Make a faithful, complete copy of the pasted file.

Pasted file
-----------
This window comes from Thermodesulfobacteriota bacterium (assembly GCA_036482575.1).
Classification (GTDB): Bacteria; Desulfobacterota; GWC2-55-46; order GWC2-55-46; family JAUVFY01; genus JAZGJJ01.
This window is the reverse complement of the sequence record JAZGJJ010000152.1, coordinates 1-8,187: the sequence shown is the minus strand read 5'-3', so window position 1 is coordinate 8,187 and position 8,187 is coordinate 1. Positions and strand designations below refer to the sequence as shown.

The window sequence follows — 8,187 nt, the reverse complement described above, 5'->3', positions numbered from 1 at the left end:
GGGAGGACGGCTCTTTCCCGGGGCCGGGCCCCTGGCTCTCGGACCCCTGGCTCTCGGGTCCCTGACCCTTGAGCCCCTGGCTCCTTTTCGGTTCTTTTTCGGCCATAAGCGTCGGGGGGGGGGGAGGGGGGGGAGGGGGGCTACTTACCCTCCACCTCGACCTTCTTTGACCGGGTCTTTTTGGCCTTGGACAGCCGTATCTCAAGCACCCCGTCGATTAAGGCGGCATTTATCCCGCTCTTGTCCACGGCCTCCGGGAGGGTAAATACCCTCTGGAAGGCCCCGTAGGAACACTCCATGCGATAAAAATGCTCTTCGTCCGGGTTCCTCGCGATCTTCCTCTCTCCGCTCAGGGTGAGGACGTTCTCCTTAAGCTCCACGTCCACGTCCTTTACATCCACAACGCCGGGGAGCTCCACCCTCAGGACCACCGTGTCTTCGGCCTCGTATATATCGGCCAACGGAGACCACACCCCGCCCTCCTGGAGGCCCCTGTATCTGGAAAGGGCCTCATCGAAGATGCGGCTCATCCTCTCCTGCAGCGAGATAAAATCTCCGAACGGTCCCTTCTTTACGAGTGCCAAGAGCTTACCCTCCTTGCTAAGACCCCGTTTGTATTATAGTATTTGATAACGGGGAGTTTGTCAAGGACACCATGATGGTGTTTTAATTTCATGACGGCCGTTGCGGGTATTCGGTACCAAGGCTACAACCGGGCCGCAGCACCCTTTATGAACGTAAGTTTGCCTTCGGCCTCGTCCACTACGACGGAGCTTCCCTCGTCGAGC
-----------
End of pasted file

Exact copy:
This window comes from Thermodesulfobacteriota bacterium (assembly GCA_036482575.1).
Classification (GTDB): Bacteria; Desulfobacterota; GWC2-55-46; order GWC2-55-46; family JAUVFY01; genus JAZGJJ01.
This window is the reverse complement of the sequence record JAZGJJ010000152.1, coordinates 1-8,187: the sequence shown is the minus strand read 5'-3', so window position 1 is coordinate 8,187 and position 8,187 is coordinate 1. Positions and strand designations below refer to the sequence as shown.

The window sequence follows — 8,187 nt, the reverse complement described above, 5'->3', positions numbered from 1 at the left end:
GGGAGGACGGCTCTTTCCCGGGGCCGGGCCCCTGGCTCTCGGACCCCTGGCTCTCGGGTCCCTGACCCTTGAGCCCCTGGCTCCTTTTCGGTTCTTTTTCGGCCATAAGCGTCGGGGGGGGGGGAGGGGGGGGAGGGGGGCTACTTACCCTCCACCTCGACCTTCTTTGACCGGGTCTTTTTGGCCTTGGACAGCCGTATCTCAAGCACCCCGTCGATTAAGGCGGCATTTATCCCGCTCTTGTCCACGGCCTCCGGGAGGGTAAATACCCTCTGGAAGGCCCCGTAGGAACACTCCATGCGATAAAAATGCTCTTCGTCCGGGTTCCTCGCGATCTTCCTCTCTCCGCTCAGGGTGAGGACGTTCTCCTTAAGCTCCACGTCCACGTCCTTTACATCCACAACGCCGGGGAGCTCCACCCTCAGGACCACCGTGTCTTCGGCCTCGTATATATCGGCCAACGGAGACCACACCCCGCCCTCCTGGAGGCCCCTGTATCTGGAAAGGGCCTCATCGAAGATGCGGCTCATCCTCTCCTGCAGCGAGATAAAATCTCCGAACGGTCCCTTCTTTACGAGTGCCAAGAGCTTACCCTCCTTGCTAAGACCCCGTTTGTATTATAGTATTTGATAACGGGGAGTTTGTCAAGGACACCATGATGGTGTTTTAATTTCATGACGGCCGTTGCGGGTATTCGGTACCAAGGCTACAACCGGGCCGCAGCACCCTTTATGAACGTAAGTTTGCCTTCGGCCTCGTCCACTACGACGGAGCTTCCCTCGTCGAGC